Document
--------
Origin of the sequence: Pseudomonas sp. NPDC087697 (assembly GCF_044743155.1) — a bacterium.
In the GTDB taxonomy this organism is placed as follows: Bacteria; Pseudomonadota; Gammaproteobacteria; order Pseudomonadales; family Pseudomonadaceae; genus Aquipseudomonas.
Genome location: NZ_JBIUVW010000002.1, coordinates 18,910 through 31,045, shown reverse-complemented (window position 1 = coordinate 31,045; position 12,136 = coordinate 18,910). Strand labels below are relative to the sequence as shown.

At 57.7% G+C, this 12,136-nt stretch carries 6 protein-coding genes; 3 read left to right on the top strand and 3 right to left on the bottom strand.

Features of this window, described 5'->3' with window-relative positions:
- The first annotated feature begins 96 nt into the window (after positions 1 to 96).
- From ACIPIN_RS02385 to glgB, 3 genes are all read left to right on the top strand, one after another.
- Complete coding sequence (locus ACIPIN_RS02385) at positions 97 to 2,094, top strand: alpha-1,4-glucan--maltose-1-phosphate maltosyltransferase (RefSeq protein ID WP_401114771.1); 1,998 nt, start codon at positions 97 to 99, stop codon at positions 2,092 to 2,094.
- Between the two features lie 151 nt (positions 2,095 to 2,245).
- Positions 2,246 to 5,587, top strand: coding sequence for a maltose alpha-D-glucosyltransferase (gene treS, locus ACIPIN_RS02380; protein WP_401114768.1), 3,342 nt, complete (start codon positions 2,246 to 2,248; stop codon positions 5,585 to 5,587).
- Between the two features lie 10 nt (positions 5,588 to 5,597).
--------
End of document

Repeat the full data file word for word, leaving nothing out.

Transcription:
Origin of the sequence: Pseudomonas sp. NPDC087697 (assembly GCF_044743155.1) — a bacterium.
In the GTDB taxonomy this organism is placed as follows: Bacteria; Pseudomonadota; Gammaproteobacteria; order Pseudomonadales; family Pseudomonadaceae; genus Aquipseudomonas.
Genome location: NZ_JBIUVW010000002.1, coordinates 18,910 through 31,045, shown reverse-complemented (window position 1 = coordinate 31,045; position 12,136 = coordinate 18,910). Strand labels below are relative to the sequence as shown.

At 57.7% G+C, this 12,136-nt stretch carries 6 protein-coding genes; 3 read left to right on the top strand and 3 right to left on the bottom strand.

Features of this window, described 5'->3' with window-relative positions:
- The first annotated feature begins 96 nt into the window (after positions 1 to 96).
- From ACIPIN_RS02385 to glgB, 3 genes are all read left to right on the top strand, one after another.
- Complete coding sequence (locus ACIPIN_RS02385) at positions 97 to 2,094, top strand: alpha-1,4-glucan--maltose-1-phosphate maltosyltransferase (RefSeq protein ID WP_401114771.1); 1,998 nt, start codon at positions 97 to 99, stop codon at positions 2,092 to 2,094.
- Between the two features lie 151 nt (positions 2,095 to 2,245).
- Positions 2,246 to 5,587, top strand: coding sequence for a maltose alpha-D-glucosyltransferase (gene treS, locus ACIPIN_RS02380; protein WP_401114768.1), 3,342 nt, complete (start codon positions 2,246 to 2,248; stop codon positions 5,585 to 5,587).
- Between the two features lie 10 nt (positions 5,588 to 5,597).